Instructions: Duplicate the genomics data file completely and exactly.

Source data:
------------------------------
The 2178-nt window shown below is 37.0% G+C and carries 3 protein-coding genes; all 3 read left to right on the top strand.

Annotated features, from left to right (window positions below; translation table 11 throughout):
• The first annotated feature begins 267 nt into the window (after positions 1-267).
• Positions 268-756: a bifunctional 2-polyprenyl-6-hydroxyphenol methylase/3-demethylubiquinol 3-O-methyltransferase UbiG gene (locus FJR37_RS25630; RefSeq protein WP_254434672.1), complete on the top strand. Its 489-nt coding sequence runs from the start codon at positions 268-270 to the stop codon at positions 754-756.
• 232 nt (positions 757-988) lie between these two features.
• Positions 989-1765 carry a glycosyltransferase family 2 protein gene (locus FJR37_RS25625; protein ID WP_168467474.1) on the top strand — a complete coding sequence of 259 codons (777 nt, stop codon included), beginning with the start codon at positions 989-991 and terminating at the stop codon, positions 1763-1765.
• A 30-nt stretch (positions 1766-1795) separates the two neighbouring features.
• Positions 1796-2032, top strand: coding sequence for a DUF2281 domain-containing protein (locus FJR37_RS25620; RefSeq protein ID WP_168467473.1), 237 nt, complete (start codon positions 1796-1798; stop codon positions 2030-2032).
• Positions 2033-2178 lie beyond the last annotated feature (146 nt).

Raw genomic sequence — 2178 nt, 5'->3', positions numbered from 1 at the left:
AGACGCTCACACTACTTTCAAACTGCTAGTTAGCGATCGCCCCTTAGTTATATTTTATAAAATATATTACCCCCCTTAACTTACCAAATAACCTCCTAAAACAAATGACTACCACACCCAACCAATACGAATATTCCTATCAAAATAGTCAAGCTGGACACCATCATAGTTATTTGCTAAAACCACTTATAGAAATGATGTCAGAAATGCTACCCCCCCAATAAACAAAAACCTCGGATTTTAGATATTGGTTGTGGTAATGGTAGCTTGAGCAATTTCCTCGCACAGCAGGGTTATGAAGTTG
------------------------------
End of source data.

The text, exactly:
The 2178-nt window shown below is 37.0% G+C and carries 3 protein-coding genes; all 3 read left to right on the top strand.

Annotated features, from left to right (window positions below; translation table 11 throughout):
• The first annotated feature begins 267 nt into the window (after positions 1-267).
• Positions 268-756: a bifunctional 2-polyprenyl-6-hydroxyphenol methylase/3-demethylubiquinol 3-O-methyltransferase UbiG gene (locus FJR37_RS25630; RefSeq protein WP_254434672.1), complete on the top strand. Its 489-nt coding sequence runs from the start codon at positions 268-270 to the stop codon at positions 754-756.
• 232 nt (positions 757-988) lie between these two features.
• Positions 989-1765 carry a glycosyltransferase family 2 protein gene (locus FJR37_RS25625; protein ID WP_168467474.1) on the top strand — a complete coding sequence of 259 codons (777 nt, stop codon included), beginning with the start codon at positions 989-991 and terminating at the stop codon, positions 1763-1765.
• A 30-nt stretch (positions 1766-1795) separates the two neighbouring features.
• Positions 1796-2032, top strand: coding sequence for a DUF2281 domain-containing protein (locus FJR37_RS25620; RefSeq protein ID WP_168467473.1), 237 nt, complete (start codon positions 1796-1798; stop codon positions 2030-2032).
• Positions 2033-2178 lie beyond the last annotated feature (146 nt).

Raw genomic sequence — 2178 nt, 5'->3', positions numbered from 1 at the left:
AGACGCTCACACTACTTTCAAACTGCTAGTTAGCGATCGCCCCTTAGTTATATTTTATAAAATATATTACCCCCCTTAACTTACCAAATAACCTCCTAAAACAAATGACTACCACACCCAACCAATACGAATATTCCTATCAAAATAGTCAAGCTGGACACCATCATAGTTATTTGCTAAAACCACTTATAGAAATGATGTCAGAAATGCTACCCCCCCAATAAACAAAAACCTCGGATTTTAGATATTGGTTGTGGTAATGGTAGCTTGAGCAATTTCCTCGCACAGCAGGGTTATGAAGTTG